The Southwestern Historical Quarterly, Volume 66, July 1962 - April, 1963 Page: 572
The following text was automatically extracted from the image on this page using optical character recognition software:
Southwestern Historical Quarterly
only occupants of Goliad,s9 again he describes a severe battle about
the 2oth, Nov.leo Magee's forces being first three hundred and sixty
five men [I never counted them] with the one nine pounder, above
named, and three or four carronades."' (I never saw them.)
This battle he says was fought within the town and under the walls
of the fort from 8 or 9 o'clock in the morning until 2 o'clock P.M. but
the loss of the enemy was not known as it was their custom to carry
off their dead, and the Americans had seven wounded but not one
killed, [they must have been very much encumbered and made but
slow progress on their retreat packing their dead].
The Americans should have pursued but they may have been so
protected by their dead on their backs as to shield them from the
According to the engagements that I saw, the Americans must have
killed four or five hundred in the time stated. But I cannot assert
any thing from my own observation as I was not in this battle, he
then proceeds to describe another general engagement for a white
cow, which I saw. I walked down to the river to see the poor cow,
that was the innocent cause of so much destruction of human life,
she stood on the bank of the river, trembling in every limb, to see
the havoc she had caused. In this battle the enemy's loss was nearly
two hundred while the Americans lost but one killed and six wounded
-they did not carry off their dead this time.
This is about the proportion of their loss for the time in the battle
described above, lasting five hours, about five hundred men, which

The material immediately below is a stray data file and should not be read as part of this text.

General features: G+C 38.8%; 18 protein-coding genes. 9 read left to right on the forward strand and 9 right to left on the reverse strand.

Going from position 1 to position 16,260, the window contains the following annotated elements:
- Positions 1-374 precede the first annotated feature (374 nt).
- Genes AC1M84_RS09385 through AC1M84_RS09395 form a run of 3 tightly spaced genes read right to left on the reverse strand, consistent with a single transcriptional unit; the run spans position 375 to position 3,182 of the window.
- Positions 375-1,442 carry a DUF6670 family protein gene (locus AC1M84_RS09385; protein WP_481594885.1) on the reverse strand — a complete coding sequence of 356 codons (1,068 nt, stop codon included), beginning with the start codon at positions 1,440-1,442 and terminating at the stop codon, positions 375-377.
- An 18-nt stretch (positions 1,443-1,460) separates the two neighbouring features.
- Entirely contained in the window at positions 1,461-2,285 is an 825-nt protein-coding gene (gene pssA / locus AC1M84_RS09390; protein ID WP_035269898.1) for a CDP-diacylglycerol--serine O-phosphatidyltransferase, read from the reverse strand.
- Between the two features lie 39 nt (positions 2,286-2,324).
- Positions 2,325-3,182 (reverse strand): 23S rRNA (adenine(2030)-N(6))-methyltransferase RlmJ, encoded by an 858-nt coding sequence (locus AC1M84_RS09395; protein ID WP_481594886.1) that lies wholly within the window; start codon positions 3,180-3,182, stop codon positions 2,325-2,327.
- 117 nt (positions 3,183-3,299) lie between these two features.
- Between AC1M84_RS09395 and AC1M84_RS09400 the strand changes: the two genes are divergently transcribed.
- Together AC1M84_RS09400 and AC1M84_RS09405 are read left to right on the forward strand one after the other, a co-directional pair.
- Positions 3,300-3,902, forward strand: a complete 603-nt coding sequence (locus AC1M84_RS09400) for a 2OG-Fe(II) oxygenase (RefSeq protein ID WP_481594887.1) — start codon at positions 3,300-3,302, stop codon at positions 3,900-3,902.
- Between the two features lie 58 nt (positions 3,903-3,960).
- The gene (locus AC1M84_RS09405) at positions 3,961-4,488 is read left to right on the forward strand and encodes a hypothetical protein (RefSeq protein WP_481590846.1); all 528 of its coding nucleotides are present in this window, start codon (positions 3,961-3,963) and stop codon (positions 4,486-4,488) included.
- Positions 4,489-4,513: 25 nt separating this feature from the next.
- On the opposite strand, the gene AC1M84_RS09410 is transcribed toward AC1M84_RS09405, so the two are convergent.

they carried off.'" He then says that when Magee first took the town
5'Hall and Villars agree that Salcedo received a train of seven or eight pieces of
brass eight-pounders from San Antonio and that their fire had little effect on the
fort. In addition, Hall sets this action as on November 15 at 1o:oo A.M., and says
that heavy fire was returned from the fort with three eighteen-pounders, followed
by a sally by the garrison. McLane appears to have overreached himself in his
effort to criticize Hall as the name Goliad was given to the presidial settlement,
the fort and village, and not to the mission in 1829. The present town of Goliad
is near the old mission, on the north bank of the river. Hall. The Mexican War
of Independence in Texas, 1812-18, ibid., IV, Pt. 1, 278; Information derived from
John Villars, ibid., VI, 148; Castaneda, Catholic Heritage, VI, 325-326.
eOoGutierrez, writing to Shaler on November 25, said the enemy's strongest attack
to date had taken place on the day previous, that they had attacked on two points
with four cannon which fired about fifty-six shot, that the Americans had four
slightly wounded and of the enemy seven were killed, an officer and eight men were
wounded, and two Indian allies were also killed. Davenport gives the date of this
engagement as November 23, saying that several companies were ordered out to
prevent the enemy from taking the houses of the village. Gutierrez to Shaler, No-
vember 25, 1812, and Davenport to Shaler, both included with Shaler to Monroe,
December 25, 1812, Shaler Papers.
1exCarronade-a short light iron cannon, without trunnions, used on shore as a
e"'To a military man, this manner of estimating the enemy's casualties by the
time length of the engagement, it is a novel approach to the problem.
Here’s what’s next.
This issue can be searched. Note: Results may vary based on the legibility of text within the document.
Citing and Sharing
Basic information for referencing this web page. We also provide extended guidance on usage rights, references, copying or embedding.
Reference the current page of this Periodical.
Texas State Historical Association. The Southwestern Historical Quarterly, Volume 66, July 1962 - April, 1963, periodical, 1963; Austin, Texas. (texashistory.unt.edu/ark:/67531/metapth101196/m1/612/: accessed May 25, 2017), University of North Texas Libraries, The Portal to Texas History, texashistory.unt.edu; crediting Texas State Historical Association.